Email marketing is as old as email itself, and as a great tool for personalised campaigns and maintaining customer loyalty, it remains a valuable element of strategy for many brands. Yet although it is easy to think that email marketing is straightforward, there are a number of mistakes frequently made that could be affecting your efficiency, ROI and engagement. Ironing out these difficulties and improving your email marketing strategy is therefore a worthwhile investment of your time and energy.
While it may sound like the simplest rule when discussing email marketing, many brands still fall in to the trap of not personalising emails, or rather not providing the right kind of personalisation. While once upon a time an automated “Hi Mr/Mrs. X” might have sufficed to give the impression of personalisation, customers are now far too marketing savvy to be convinced by such transparent attempts at personalisation.
According to an article for The Drum by CRM consultant Russ Groombridge, ‘consumer perception of email is really poor.’ He points to data which shows that ‘60% don’t think any brands do email well [and] 59% agree that most emails are irrelevant.’ Yet at the same time, insight data also shows that ‘75% of consumers say they are more likely to buy from retailers that personalise.’ What this shows is that, if done right, customers are still open to receiving offers, information and announcements that they deem relevant for them and this will have a direct impact on their purchasing decisions.
Getting the level of personalisation right can be tricky, and will vary from brand to brand and customer to customer, but there are steps you can take. Groombridge suggests that ‘product recommendations, live updates, notification buttons etc. should become the norm not the vision,’ when it comes to personalising email marketing. He also points out that in the wake of GDPR, brands will have had to get their data in order to meet compliance standards, which could in turn become a useful tool for better personalisation.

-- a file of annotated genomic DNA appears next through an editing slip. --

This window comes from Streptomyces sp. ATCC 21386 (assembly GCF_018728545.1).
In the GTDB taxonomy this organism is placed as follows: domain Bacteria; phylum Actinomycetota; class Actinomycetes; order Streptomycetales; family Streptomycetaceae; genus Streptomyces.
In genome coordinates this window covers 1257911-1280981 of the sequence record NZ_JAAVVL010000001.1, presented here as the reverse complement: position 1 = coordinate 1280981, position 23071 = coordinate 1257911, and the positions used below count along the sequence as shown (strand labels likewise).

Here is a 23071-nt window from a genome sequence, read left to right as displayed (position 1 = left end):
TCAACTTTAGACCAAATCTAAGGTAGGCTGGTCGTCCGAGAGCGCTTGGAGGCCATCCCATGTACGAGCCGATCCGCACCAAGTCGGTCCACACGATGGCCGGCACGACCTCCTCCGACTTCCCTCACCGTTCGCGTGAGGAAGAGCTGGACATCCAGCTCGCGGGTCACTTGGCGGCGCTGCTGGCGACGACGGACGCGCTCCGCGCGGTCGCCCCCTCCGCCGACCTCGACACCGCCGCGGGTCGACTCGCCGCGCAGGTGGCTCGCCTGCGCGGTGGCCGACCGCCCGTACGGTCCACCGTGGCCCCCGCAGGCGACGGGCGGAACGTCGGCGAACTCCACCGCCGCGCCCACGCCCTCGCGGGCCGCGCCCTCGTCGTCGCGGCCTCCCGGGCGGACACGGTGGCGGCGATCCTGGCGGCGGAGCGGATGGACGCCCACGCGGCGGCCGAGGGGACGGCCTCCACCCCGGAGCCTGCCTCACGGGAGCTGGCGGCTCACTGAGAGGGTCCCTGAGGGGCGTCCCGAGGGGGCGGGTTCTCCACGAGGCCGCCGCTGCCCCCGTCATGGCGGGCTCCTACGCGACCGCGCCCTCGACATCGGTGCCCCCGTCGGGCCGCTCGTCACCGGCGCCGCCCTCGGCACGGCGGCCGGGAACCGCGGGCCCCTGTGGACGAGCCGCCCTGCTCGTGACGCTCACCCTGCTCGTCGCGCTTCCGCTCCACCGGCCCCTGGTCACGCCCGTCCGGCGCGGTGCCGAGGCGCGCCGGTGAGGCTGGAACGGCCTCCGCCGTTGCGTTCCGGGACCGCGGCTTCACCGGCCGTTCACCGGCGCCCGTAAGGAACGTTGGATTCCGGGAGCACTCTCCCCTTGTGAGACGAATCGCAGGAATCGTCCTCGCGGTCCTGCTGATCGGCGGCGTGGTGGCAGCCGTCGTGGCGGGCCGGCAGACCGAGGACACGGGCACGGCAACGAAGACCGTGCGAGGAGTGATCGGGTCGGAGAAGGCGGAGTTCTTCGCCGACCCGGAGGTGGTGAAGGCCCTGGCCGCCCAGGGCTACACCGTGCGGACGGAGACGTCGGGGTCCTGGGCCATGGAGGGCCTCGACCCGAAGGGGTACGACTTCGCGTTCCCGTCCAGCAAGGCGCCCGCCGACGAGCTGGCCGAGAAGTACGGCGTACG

In the same way that you trial and test other aspects of a marketing campaign, email testing should be seen as an important way of improving your email strategy. Without testing which emails do and do not work for your brand, valuable effort and money is simply being ploughed in to a method without guaranteeing results. According to an article by Marketing Week, Direct Marketing Association (DMA) figures show that ‘47% of organisations test under a quarter of their emails,’ while ‘19% rate their organisation as having no competence with regard to testing and a further 15% say they do no testing.’
There are a number of ways you can test emails, but as Sarah Pickersgill from Cancer Research UK told Marketing Week, ‘it’s important to be clear what [your organisation] wants to learn from testing and how it will add to the [customer’s] experience.’ By having clear goals regarding you want to learn, it is easier to choose which tests will work for your organisation. These can include A/B split testing, heat maps or subject line variation to isolate individual aspects of each email in order to see which options and combinations drive the best results. By ensuring that your email strategy is then based on the insights gained from this testing, you can increase the efficiency and ROI of your campaigns.
Timing is everything when it comes to email marketing, whether this means how often you email, the time of day you email or, crucially, when you email in relation to the customer’s stage in their purchasing journey. All these factors must be considered if you are going to ensure your emails reach the right customer, at the right time.
According to an article by MarTech Advisor, ‘the best email marketing […] is when a marketer sends timely and relevant emails as per the actual stage of the buyer’s journey.’ It explains that ‘a thorough understanding of the customer lifecycle, understanding of where they are in their buying journey and what can best be done to tempt them to convert or buy more, as the case (or stage) may be based on their usage or browsing data, and predictive analytics,’ is crucial for ensuring good timing of your email.
Again, testing a variety of options could be one solution to determine what frequency and time of day works best to email, but when it comes to tying your email to the wider customer journey, data and careful mapping are a must. This level of integration will not happen overnight, but it is worthwhile investing the time and effort needed to increase the sophistication of your email campaigns in order to improve your strategy going forwards.
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